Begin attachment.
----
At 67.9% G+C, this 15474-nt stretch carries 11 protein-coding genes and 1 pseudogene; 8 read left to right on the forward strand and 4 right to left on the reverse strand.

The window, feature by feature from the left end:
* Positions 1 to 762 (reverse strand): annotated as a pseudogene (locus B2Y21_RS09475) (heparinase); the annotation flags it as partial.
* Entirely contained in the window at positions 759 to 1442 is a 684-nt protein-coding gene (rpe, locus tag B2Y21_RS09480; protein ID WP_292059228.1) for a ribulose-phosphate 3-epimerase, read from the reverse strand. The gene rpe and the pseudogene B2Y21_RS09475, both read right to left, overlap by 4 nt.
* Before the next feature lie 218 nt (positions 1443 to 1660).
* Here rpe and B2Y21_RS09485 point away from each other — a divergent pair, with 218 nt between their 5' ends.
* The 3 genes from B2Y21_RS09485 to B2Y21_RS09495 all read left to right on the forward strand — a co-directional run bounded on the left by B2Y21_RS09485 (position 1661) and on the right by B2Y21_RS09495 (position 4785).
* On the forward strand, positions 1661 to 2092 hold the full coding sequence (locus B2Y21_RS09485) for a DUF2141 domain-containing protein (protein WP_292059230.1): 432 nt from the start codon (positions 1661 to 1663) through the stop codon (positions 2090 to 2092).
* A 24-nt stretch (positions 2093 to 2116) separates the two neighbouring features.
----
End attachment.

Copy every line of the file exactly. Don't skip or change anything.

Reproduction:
At 67.9% G+C, this 15474-nt stretch carries 11 protein-coding genes and 1 pseudogene; 8 read left to right on the forward strand and 4 right to left on the reverse strand.

The window, feature by feature from the left end:
* Positions 1 to 762 (reverse strand): annotated as a pseudogene (locus B2Y21_RS09475) (heparinase); the annotation flags it as partial.
* Entirely contained in the window at positions 759 to 1442 is a 684-nt protein-coding gene (rpe, locus tag B2Y21_RS09480; protein ID WP_292059228.1) for a ribulose-phosphate 3-epimerase, read from the reverse strand. The gene rpe and the pseudogene B2Y21_RS09475, both read right to left, overlap by 4 nt.
* Before the next feature lie 218 nt (positions 1443 to 1660).
* Here rpe and B2Y21_RS09485 point away from each other — a divergent pair, with 218 nt between their 5' ends.
* The 3 genes from B2Y21_RS09485 to B2Y21_RS09495 all read left to right on the forward strand — a co-directional run bounded on the left by B2Y21_RS09485 (position 1661) and on the right by B2Y21_RS09495 (position 4785).
* On the forward strand, positions 1661 to 2092 hold the full coding sequence (locus B2Y21_RS09485) for a DUF2141 domain-containing protein (protein WP_292059230.1): 432 nt from the start codon (positions 1661 to 1663) through the stop codon (positions 2090 to 2092).
* A 24-nt stretch (positions 2093 to 2116) separates the two neighbouring features.